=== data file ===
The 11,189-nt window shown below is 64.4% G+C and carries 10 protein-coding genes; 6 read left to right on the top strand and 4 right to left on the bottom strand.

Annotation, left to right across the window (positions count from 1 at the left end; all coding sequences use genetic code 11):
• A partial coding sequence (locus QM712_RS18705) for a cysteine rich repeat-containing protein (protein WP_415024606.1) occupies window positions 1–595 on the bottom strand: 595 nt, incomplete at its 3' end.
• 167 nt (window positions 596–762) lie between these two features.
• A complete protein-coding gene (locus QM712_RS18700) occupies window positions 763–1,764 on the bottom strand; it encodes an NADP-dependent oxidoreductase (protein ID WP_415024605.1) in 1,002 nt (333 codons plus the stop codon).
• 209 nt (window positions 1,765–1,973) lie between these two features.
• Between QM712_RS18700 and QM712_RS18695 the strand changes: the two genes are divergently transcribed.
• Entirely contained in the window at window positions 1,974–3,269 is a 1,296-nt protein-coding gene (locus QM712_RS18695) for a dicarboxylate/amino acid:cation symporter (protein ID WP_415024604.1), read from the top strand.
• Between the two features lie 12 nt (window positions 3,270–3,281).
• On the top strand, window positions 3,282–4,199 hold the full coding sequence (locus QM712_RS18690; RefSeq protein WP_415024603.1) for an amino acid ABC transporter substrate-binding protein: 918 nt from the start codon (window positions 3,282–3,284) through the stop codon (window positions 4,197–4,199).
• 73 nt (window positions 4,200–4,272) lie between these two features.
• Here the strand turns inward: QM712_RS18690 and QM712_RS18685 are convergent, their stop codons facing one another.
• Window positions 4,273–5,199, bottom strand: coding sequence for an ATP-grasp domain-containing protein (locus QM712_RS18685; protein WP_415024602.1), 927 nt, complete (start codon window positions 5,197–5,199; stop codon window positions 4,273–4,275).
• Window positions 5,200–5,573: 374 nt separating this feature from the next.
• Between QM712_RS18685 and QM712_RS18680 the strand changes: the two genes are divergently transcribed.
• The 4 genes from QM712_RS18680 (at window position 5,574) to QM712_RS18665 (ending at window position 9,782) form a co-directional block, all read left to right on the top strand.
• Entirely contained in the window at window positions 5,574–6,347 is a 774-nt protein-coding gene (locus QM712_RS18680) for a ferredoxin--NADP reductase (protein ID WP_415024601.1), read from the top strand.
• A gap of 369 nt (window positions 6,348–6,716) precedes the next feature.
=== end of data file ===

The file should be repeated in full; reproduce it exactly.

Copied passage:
The 11,189-nt window shown below is 64.4% G+C and carries 10 protein-coding genes; 6 read left to right on the top strand and 4 right to left on the bottom strand.

Annotation, left to right across the window (positions count from 1 at the left end; all coding sequences use genetic code 11):
• A partial coding sequence (locus QM712_RS18705) for a cysteine rich repeat-containing protein (protein WP_415024606.1) occupies window positions 1–595 on the bottom strand: 595 nt, incomplete at its 3' end.
• 167 nt (window positions 596–762) lie between these two features.
• A complete protein-coding gene (locus QM712_RS18700) occupies window positions 763–1,764 on the bottom strand; it encodes an NADP-dependent oxidoreductase (protein ID WP_415024605.1) in 1,002 nt (333 codons plus the stop codon).
• 209 nt (window positions 1,765–1,973) lie between these two features.
• Between QM712_RS18700 and QM712_RS18695 the strand changes: the two genes are divergently transcribed.
• Entirely contained in the window at window positions 1,974–3,269 is a 1,296-nt protein-coding gene (locus QM712_RS18695) for a dicarboxylate/amino acid:cation symporter (protein ID WP_415024604.1), read from the top strand.
• Between the two features lie 12 nt (window positions 3,270–3,281).
• On the top strand, window positions 3,282–4,199 hold the full coding sequence (locus QM712_RS18690; RefSeq protein WP_415024603.1) for an amino acid ABC transporter substrate-binding protein: 918 nt from the start codon (window positions 3,282–3,284) through the stop codon (window positions 4,197–4,199).
• 73 nt (window positions 4,200–4,272) lie between these two features.
• Here the strand turns inward: QM712_RS18690 and QM712_RS18685 are convergent, their stop codons facing one another.
• Window positions 4,273–5,199, bottom strand: coding sequence for an ATP-grasp domain-containing protein (locus QM712_RS18685; protein WP_415024602.1), 927 nt, complete (start codon window positions 5,197–5,199; stop codon window positions 4,273–4,275).
• Window positions 5,200–5,573: 374 nt separating this feature from the next.
• Between QM712_RS18685 and QM712_RS18680 the strand changes: the two genes are divergently transcribed.
• The 4 genes from QM712_RS18680 (at window position 5,574) to QM712_RS18665 (ending at window position 9,782) form a co-directional block, all read left to right on the top strand.
• Entirely contained in the window at window positions 5,574–6,347 is a 774-nt protein-coding gene (locus QM712_RS18680) for a ferredoxin--NADP reductase (protein ID WP_415024601.1), read from the top strand.
• A gap of 369 nt (window positions 6,348–6,716) precedes the next feature.